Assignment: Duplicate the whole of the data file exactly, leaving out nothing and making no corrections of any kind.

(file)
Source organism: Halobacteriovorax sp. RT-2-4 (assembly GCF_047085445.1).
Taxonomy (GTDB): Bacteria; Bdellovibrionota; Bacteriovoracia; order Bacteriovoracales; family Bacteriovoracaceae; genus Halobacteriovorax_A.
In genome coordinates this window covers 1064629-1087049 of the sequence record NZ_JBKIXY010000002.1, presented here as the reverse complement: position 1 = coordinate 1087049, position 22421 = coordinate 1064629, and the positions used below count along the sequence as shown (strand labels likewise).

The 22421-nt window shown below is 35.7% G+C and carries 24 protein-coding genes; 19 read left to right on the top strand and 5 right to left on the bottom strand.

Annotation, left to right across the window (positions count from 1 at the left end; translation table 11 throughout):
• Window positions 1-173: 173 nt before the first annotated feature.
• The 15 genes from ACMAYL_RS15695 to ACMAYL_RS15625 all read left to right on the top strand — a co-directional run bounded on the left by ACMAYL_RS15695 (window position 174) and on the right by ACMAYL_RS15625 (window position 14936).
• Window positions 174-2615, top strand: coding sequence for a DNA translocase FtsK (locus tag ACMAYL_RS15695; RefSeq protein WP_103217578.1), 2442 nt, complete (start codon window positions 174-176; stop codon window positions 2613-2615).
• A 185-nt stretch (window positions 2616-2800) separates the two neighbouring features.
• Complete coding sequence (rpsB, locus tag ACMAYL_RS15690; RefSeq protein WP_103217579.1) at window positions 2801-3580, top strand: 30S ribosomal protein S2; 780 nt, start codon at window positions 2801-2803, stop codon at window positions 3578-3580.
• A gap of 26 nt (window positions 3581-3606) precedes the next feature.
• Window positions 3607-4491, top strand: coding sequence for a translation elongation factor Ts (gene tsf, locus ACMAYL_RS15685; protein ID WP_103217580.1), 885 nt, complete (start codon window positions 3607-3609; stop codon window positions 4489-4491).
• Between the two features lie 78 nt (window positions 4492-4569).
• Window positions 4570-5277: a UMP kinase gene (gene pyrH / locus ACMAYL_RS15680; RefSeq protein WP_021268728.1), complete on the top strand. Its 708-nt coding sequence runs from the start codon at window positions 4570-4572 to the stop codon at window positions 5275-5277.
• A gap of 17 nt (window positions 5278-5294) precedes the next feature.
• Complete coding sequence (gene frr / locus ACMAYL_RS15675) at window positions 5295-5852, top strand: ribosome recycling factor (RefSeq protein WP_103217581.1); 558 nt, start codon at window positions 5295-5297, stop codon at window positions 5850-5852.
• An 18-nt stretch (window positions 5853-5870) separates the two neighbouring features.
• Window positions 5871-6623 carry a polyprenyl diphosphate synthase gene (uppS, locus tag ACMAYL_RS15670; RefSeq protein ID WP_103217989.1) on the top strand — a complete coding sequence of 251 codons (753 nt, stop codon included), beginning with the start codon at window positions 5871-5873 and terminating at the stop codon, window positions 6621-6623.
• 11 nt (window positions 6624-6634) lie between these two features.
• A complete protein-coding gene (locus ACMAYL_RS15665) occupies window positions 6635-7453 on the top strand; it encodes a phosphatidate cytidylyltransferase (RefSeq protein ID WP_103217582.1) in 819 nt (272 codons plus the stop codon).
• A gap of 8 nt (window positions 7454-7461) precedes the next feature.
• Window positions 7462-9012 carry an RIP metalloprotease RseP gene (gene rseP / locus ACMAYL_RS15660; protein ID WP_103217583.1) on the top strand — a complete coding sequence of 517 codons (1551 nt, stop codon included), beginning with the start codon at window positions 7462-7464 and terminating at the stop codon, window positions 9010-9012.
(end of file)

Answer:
Source organism: Halobacteriovorax sp. RT-2-4 (assembly GCF_047085445.1).
Taxonomy (GTDB): Bacteria; Bdellovibrionota; Bacteriovoracia; order Bacteriovoracales; family Bacteriovoracaceae; genus Halobacteriovorax_A.
In genome coordinates this window covers 1064629-1087049 of the sequence record NZ_JBKIXY010000002.1, presented here as the reverse complement: position 1 = coordinate 1087049, position 22421 = coordinate 1064629, and the positions used below count along the sequence as shown (strand labels likewise).

The 22421-nt window shown below is 35.7% G+C and carries 24 protein-coding genes; 19 read left to right on the top strand and 5 right to left on the bottom strand.

Annotation, left to right across the window (positions count from 1 at the left end; translation table 11 throughout):
• Window positions 1-173: 173 nt before the first annotated feature.
• The 15 genes from ACMAYL_RS15695 to ACMAYL_RS15625 all read left to right on the top strand — a co-directional run bounded on the left by ACMAYL_RS15695 (window position 174) and on the right by ACMAYL_RS15625 (window position 14936).
• Window positions 174-2615, top strand: coding sequence for a DNA translocase FtsK (locus tag ACMAYL_RS15695; RefSeq protein WP_103217578.1), 2442 nt, complete (start codon window positions 174-176; stop codon window positions 2613-2615).
• A 185-nt stretch (window positions 2616-2800) separates the two neighbouring features.
• Complete coding sequence (rpsB, locus tag ACMAYL_RS15690; RefSeq protein WP_103217579.1) at window positions 2801-3580, top strand: 30S ribosomal protein S2; 780 nt, start codon at window positions 2801-2803, stop codon at window positions 3578-3580.
• A gap of 26 nt (window positions 3581-3606) precedes the next feature.
• Window positions 3607-4491, top strand: coding sequence for a translation elongation factor Ts (gene tsf, locus ACMAYL_RS15685; protein ID WP_103217580.1), 885 nt, complete (start codon window positions 3607-3609; stop codon window positions 4489-4491).
• Between the two features lie 78 nt (window positions 4492-4569).
• Window positions 4570-5277: a UMP kinase gene (gene pyrH / locus ACMAYL_RS15680; RefSeq protein WP_021268728.1), complete on the top strand. Its 708-nt coding sequence runs from the start codon at window positions 4570-4572 to the stop codon at window positions 5275-5277.
• A gap of 17 nt (window positions 5278-5294) precedes the next feature.
• Complete coding sequence (gene frr / locus ACMAYL_RS15675) at window positions 5295-5852, top strand: ribosome recycling factor (RefSeq protein WP_103217581.1); 558 nt, start codon at window positions 5295-5297, stop codon at window positions 5850-5852.
• An 18-nt stretch (window positions 5853-5870) separates the two neighbouring features.
• Window positions 5871-6623 carry a polyprenyl diphosphate synthase gene (uppS, locus tag ACMAYL_RS15670; RefSeq protein ID WP_103217989.1) on the top strand — a complete coding sequence of 251 codons (753 nt, stop codon included), beginning with the start codon at window positions 5871-5873 and terminating at the stop codon, window positions 6621-6623.
• 11 nt (window positions 6624-6634) lie between these two features.
• A complete protein-coding gene (locus ACMAYL_RS15665) occupies window positions 6635-7453 on the top strand; it encodes a phosphatidate cytidylyltransferase (RefSeq protein ID WP_103217582.1) in 819 nt (272 codons plus the stop codon).
• A gap of 8 nt (window positions 7454-7461) precedes the next feature.
• Window positions 7462-9012 carry an RIP metalloprotease RseP gene (gene rseP / locus ACMAYL_RS15660; protein ID WP_103217583.1) on the top strand — a complete coding sequence of 517 codons (1551 nt, stop codon included), beginning with the start codon at window positions 7462-7464 and terminating at the stop codon, window positions 9010-9012.